Bee feeders come in all shapes and sizes, a variety of materials, complexity, price, feed capacity, bee capacity and feed speed; some you can make yourself and some you shouldn’t even try!
So which feeder?
Types of Feeder
Bee feeders fall into one of two categories:
- Rapid feeders
- Contact feeders
Rapid feeders are used to get feed (syrup or inverted sugar bee feed) into the bees as quickly as possible – generally after the removal of the honey harvest and/or in the autumn before winter sets in. A strong 2:1 syrup is easier for the bees to ripen – less water for them to remove. Bee feeds such as Ambrosia are thicker still and the inverted sugar is better for the bees.
Mostly, the design is that of a waterproof box with the same horizontal dimensions as the hive type so it can sit like a super – over the brood box and under the roof. These feeders have the greater feed capacity. There are various clever ways of admitting bees and preventing them from drowning.
Types of Rapid Feeder
There are many different designs and materials to choose from but they can be expensive to buy and difficult to make. Here’s a selection:
Miller feeders and Ashforth or Rowse-Miller feeders
The best of these feeders have a capacity of about 2.5 gallons so a winter feed can be given in one go.
They each have feeding gallery consisting of a slot running the complete width of the box to allow many bees up into the feeder where cunningly spaced baffles prevent them from drowning.
There should also be a beespace underneath which allows the feeder to be seated quickly and properly atop the brood box without crushing bees and avoiding the need to scrape off every little knob of beeswax.
If there is no bee space, these feeders will need to be carefully set so the feed slot lines up correctly to allow bees access especially if you are using castellations.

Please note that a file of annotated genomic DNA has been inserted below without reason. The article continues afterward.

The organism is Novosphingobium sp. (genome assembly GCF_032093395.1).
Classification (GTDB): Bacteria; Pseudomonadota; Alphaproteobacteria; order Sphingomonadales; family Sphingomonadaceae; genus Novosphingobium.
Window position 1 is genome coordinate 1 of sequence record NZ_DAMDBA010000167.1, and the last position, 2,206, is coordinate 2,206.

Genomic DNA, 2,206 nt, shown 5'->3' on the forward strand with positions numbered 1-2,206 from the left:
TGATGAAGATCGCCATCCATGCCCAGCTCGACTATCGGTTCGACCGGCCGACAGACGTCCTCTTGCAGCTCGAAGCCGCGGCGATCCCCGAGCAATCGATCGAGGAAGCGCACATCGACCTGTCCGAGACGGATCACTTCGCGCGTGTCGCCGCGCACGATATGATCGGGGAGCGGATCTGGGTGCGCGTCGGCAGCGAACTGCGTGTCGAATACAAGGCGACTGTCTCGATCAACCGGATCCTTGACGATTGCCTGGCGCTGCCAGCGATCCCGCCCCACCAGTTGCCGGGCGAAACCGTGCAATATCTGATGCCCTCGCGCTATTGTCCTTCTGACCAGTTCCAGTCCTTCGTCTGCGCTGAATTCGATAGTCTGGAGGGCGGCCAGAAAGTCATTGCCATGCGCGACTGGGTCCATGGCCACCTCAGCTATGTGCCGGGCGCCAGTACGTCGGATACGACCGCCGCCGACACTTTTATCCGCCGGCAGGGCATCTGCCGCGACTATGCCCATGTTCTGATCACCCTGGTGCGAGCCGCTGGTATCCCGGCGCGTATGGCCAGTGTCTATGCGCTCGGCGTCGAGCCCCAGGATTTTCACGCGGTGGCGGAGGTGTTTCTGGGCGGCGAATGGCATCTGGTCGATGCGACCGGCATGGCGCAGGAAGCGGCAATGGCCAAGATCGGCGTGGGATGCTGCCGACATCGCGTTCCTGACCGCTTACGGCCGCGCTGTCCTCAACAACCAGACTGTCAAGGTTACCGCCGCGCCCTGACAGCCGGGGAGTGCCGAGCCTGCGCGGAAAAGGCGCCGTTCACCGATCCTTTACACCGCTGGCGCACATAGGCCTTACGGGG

A Miller feeder has the feeding gallery running across the centre of the box with feed chamber each side. These feeders are the most rapid of all rapid feeders because each of the two chambers has its own 420mm long feeding gallery – that’s 840mm altogether. If you allow a generous 4mm per bee that’s space for 210 feeding bees at any one time.
The Ashforth feeder has the feeding gallery at one side so there is only one feed chamber and only 420mm of feeding space. That’s 105 bees at any one time.
- Robber proof.
- Hold a full winter feed in one go.
- Will accommodate the highest number of feeding bees at any one time.
- Very fast.
- Expensive to buy and quite difficult to make;
- Wooden ones need maintenance unless they are cedar.
Polystyrene is available and can be cheaper than wooden alternative but there are particular snags with these:
- Can be flimsy;
- May not be as compatible with conventional hives as you might think;
- May not have bee space underneath.
Budget Plastic Rapid Feeders
Plastic rapid feeders are now on the market. They have evolved from a design originated by Brother Adam and incorporate a centrally placed conical, access chimney topped with a diving bell-like cap which allows the bees up and at the feed without them drowning.
They come in two sizes 6 litre/10.5 pint rectangular round 2.25 litre/4 pint. Both designs can be placed on top of a standard crownboard over the feed hole.
The larger size can accommodate up to 85 bees feeding at one time and the smaller one only about 50 so neither of them is anywhere near as rapid as the Miller or Ashforth feeders. Only relatively rapid!
- The advantage of these feeders is they are lightweight and cheap.
- They are small enough that you can keep a few tucked away in the van at all times just in case.
- The larger of these feeders is not quite big enough to give a full winter feed so would need to be topped up;
- The smaller one would need to be topped up several times and if you let the feed run out in between top ups – you’ll need to prime it again;
- Another possible disadvantage, unless you have lovely deep roofs is that these feeders need to be placed inside an empty super.